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Singin’ in the Rain – Showtime Challenge 48-Hour Musicals

Singin' In The Rain - Photo by Darren Bell
Singin’ In The Rain – Photo by Darren Bell

Occasionally one sees a show which is totally uplifting! This describes the performance of Singin’ In The Rain which was mounted by Showtime Challenge 48-Hour Musicals at the Adelphi Theatre in aid of the Lewy Body Society, a charity dedicated to research into the diagnosis and treatment of this type of dementia which affects over 15% of sufferers. Everyone involved in the production gave their time for free, which included an ensemble of around 40, a dance troupe approaching 60, over 20 named principals, an orchestra including a full string section, and a production team of 57, besides host Julian Clary, who was as outrageous as ever!

Auditions took place in June 2019, and those who were successful were given scripts and music and told to go away and learn the show – but NOT rehearse with anyone else! Rehearsals began on the evening of Friday 11th October in about 20 different rooms culminating in a performance on Sunday evening. The organisers even found time for both Technical and Dress rehearsals – sleep and food were also allowed!

The overall standard, obviously owing much to the talent and skills of all involved, was extremely high.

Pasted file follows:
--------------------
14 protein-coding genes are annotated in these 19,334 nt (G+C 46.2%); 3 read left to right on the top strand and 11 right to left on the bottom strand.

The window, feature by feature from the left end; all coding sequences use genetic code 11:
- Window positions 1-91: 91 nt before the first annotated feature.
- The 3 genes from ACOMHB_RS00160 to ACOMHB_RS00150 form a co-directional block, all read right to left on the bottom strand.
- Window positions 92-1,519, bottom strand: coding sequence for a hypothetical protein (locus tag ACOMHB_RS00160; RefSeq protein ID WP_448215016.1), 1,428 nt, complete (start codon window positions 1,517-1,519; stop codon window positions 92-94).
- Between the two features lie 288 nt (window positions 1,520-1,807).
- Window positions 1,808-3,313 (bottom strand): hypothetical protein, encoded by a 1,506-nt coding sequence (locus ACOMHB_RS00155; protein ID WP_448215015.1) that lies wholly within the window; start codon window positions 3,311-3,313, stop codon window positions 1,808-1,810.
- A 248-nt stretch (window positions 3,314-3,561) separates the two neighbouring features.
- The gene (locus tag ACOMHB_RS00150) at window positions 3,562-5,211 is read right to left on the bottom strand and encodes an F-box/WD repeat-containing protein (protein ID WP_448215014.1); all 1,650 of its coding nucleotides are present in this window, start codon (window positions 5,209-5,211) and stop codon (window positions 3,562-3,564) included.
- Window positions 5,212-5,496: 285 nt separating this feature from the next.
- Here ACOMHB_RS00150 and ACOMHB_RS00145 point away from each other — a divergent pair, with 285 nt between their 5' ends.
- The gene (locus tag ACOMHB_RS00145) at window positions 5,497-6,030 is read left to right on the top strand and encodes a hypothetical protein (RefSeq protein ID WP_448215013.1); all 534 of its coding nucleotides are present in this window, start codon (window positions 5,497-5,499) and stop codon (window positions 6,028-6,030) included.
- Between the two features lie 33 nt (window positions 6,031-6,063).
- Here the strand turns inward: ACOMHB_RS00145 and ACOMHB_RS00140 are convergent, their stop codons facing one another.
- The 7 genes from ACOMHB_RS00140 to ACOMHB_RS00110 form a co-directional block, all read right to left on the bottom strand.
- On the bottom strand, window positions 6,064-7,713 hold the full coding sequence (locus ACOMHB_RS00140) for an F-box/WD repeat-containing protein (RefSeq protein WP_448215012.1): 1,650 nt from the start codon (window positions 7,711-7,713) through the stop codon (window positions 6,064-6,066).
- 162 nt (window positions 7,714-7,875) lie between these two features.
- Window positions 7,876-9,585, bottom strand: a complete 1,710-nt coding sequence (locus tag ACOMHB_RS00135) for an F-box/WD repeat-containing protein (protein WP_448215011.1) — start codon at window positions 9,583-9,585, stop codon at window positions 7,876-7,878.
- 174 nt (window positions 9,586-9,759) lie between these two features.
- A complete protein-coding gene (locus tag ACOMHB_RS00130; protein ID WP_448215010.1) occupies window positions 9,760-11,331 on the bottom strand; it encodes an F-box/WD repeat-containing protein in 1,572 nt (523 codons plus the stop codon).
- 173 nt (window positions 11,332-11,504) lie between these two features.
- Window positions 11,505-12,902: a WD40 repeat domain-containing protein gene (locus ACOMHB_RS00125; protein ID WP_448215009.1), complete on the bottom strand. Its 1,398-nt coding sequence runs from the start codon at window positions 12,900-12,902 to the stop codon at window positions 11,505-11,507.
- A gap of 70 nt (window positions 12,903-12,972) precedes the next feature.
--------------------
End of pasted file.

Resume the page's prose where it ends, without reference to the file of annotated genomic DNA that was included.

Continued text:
Alyn Hawke impressed hugely in the Gene Kelly role of silent film star Don Lockwood. Not only has he a velvety smooth singing voice, he is the epitome of the romantic lead and can also act and dance! The title number was the undoubted highlight of Act One, as it should be, owing much to the choreographic skills of Grant Murphy as well as the set design of Christina Cammarota, who both contrived to ensure that Don got wet!

Sam Peggs was Cosmo Brown, easily filling the shoes of Roy Castle, who made the role his own in the first West End production many years ago! He had the ability to appear totally relaxed on stage and his acting was effortless. He used his face to good effect and had a good line in (rehearsed?) ad libs whenever there was a slight hiatus in the production! Like everyone else in the cast he used Betty Comden and Adolph Green’s intelligent and witty dialogue to great effect and was exceedingly amusing BUT never upstaged anyone else! I was very impressed -we need to see more of him!

Kathy Selden, the love interest, was given a very believable, fully motivated, portrayal by Julie Andrews’ look-alike Maria Coyne. She had the ability to really put over her musical numbers, rather than just singing them and there was certainly chemistry between her and Don! This was a superb performance in every respect.